The month of December is usually a very somber and dramatic one at the box office, and with good reason. In order to keep their award-worthy films fresh in the minds of Oscar voters, studio executives usually wait until December to release them. This means the month usually full of goodwill and tidings of joy due to the holiday is full of drama and occasionally darkness at movie theaters. Traditionally, studios haven't released very many comedies or action films in December, though that is beginning to change. There has been a trend of studios releasing a few lighter films as a sort of counter programming to all the dramas. This December, there are five new comedies, but only one can be the absolute must-see comedy of the month.
The first funny film is "Wrong Cops" from writer/director Quentin Dupieux, which is funny mostly because it doesn't seem to follow a real script. It's about a group of cops who basically disobey every law, instead choosing to deal drugs and not investigate crime scenes they are assigned to. When one of them accidentally kills a man, they have to work together to cover it up before they all end up in jail. A lot of dark comedy ensues as the movie comes to its surprising conclusion.
Next up is "Tyler Perry's A Madea Christmas," in which writer/director Perry takes his wise matriarch out to the country and lets her interact with rural folk. She is coaxed out by a close friend who wishes to visit her daughter but needs Madea's help to do it. Once the two friends arrive in the new town, Madea quickly realizes it is a dysfunctional place trying to mask all its secrets while still celebrating Christmas. This leads to several situations where Madea dishes out her trademark advice in hilarious fashion.
The third of December's comedies is "A Journey to Planet Sanity," which is filmed in a documentary style and is unintentionally funny in many spots. It follows writer/director Blake Freeman, who takes his elderly neighbor on a journey to prove to him that psychics, people who claim to have seen UFOs, and those who believe in the strange and unknown are all just scam artists. In doing so, they run into a cadre of wacky and weird people, which is where most of the funny bits comes from.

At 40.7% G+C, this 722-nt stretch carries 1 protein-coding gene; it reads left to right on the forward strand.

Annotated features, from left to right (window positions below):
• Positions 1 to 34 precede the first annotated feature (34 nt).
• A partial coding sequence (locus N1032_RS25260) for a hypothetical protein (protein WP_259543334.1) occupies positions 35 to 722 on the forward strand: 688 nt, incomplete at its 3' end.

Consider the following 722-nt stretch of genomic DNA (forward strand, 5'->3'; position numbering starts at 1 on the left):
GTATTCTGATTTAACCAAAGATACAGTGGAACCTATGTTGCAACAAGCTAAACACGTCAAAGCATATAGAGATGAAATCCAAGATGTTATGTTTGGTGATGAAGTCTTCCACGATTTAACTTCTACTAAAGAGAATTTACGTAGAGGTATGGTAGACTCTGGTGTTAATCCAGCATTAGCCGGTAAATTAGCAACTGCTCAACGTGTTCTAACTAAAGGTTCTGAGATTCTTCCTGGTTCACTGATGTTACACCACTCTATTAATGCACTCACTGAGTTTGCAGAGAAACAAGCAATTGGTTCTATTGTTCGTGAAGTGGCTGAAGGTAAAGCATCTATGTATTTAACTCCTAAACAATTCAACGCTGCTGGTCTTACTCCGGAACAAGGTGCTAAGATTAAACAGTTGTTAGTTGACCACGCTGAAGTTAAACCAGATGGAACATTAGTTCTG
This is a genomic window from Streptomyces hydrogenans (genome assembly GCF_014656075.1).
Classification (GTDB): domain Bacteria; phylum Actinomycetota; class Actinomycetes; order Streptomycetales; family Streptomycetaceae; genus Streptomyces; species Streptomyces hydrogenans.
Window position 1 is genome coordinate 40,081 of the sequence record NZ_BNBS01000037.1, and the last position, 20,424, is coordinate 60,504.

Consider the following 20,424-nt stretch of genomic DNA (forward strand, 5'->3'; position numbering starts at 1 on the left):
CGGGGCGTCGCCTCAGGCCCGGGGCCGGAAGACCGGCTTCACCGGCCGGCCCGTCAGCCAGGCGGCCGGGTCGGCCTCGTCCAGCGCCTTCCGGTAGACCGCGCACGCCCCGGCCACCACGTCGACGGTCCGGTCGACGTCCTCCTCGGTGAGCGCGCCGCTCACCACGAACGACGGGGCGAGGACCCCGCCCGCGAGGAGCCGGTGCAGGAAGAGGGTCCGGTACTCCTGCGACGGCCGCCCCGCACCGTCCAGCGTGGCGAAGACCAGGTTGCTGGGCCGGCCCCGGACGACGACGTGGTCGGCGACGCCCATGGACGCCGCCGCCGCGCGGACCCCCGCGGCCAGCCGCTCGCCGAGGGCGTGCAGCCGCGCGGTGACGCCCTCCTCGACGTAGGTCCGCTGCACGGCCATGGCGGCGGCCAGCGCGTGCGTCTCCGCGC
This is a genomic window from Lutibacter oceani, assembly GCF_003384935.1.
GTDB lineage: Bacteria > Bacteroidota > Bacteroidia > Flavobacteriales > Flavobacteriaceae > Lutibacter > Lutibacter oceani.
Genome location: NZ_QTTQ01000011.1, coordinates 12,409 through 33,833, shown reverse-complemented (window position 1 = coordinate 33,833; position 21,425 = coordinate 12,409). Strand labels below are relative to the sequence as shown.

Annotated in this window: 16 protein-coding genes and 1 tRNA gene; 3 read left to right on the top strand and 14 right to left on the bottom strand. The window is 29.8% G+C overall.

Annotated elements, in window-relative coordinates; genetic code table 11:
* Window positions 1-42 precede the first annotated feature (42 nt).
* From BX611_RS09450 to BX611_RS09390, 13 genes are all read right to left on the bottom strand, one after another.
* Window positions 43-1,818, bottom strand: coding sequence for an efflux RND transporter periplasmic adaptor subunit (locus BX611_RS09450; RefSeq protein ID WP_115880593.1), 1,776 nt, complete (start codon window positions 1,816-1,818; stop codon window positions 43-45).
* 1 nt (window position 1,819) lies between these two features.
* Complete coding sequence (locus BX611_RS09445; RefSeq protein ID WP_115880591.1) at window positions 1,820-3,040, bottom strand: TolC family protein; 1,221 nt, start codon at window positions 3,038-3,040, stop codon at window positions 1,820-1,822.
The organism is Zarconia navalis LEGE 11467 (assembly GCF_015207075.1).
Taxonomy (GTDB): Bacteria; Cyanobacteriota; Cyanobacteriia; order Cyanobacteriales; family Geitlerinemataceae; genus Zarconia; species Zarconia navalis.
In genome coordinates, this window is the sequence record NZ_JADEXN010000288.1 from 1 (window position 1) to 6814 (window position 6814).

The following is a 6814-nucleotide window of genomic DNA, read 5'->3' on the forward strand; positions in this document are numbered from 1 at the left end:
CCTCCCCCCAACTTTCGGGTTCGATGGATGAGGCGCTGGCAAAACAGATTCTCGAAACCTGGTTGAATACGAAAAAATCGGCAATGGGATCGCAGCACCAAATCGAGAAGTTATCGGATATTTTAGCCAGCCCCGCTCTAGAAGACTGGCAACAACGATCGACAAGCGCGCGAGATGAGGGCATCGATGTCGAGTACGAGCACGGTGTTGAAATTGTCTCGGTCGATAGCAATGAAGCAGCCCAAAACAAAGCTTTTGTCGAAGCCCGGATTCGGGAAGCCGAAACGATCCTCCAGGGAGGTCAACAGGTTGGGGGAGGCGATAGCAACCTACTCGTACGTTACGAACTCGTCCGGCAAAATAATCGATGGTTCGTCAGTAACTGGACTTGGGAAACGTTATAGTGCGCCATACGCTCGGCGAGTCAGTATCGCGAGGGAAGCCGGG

"White Reindeer" starts off as a drama when Suzanne Barrington (Anna Margaret Hollyman) comes home one night to find her husband dead, the victim of a home invasion. She wallows in her sorrow, especially since this is the first Christmas she is going to celebrate as a widow. As the film progresses and she tries to snap out of her funk, the film becomes funnier and more heartfelt rather than the tragedy it could have become.
Finally, there is "Anchorman 2: The Legend Continues," the long-awaited sequel to the original "Anchorman: The Legend of Ron Burgundy." The entire original cast is back, and all of them seem to sink effortlessly bank into their roles, despite the fact that it has been nearly a decade since the original film was released. Due to the familiarity of the characters and a well-written script from stars Will Ferrell and Adam McKay, this film gets the nod as the absolute must-see comedy of December 2013.
The film picks up several years after the original, which was set in the 1970s. Ron Burgundy (Ferrell) is trying to assimilate to his new life but isn't doing a very good job. Since the last film, he has married his onetime rival Veronica Corningstone (Christina Applegate) and had a young son with her. Unfortunately, he lost his anchorman job and now spends his days as an amusement park announcer, watching in self-pity as Veronica's career skyrockets. He seems to be going into a downward spiral, and his marriage and professional life are crumbling as a result. Then one day, he gets the opportunity of a lifetime—a new company wants to start the first-ever 24-hour news network, and the owners want Ron and his old team to do the graveyard shift.
Since most of the old team, including Brian Fantana (Paul Rudd), Brick Tamland (Steve Carell), and Champ Kind (David Koechner) have fallen on equally hard times, they all agree to the new gig. They love the new job so much they decide they want to get upgraded from overnight to prime time, where smarmy Jack Lime (James Marsden) rules. The group's quest to get promoted causes all kinds of funny situations, many of which have one-liners that are as much fun as the very quotable first film. Then there are the celebrity cameos, which are reason enough to make "Anchorman 2: The Legend Continues" the only comedy anyone needs to see in December.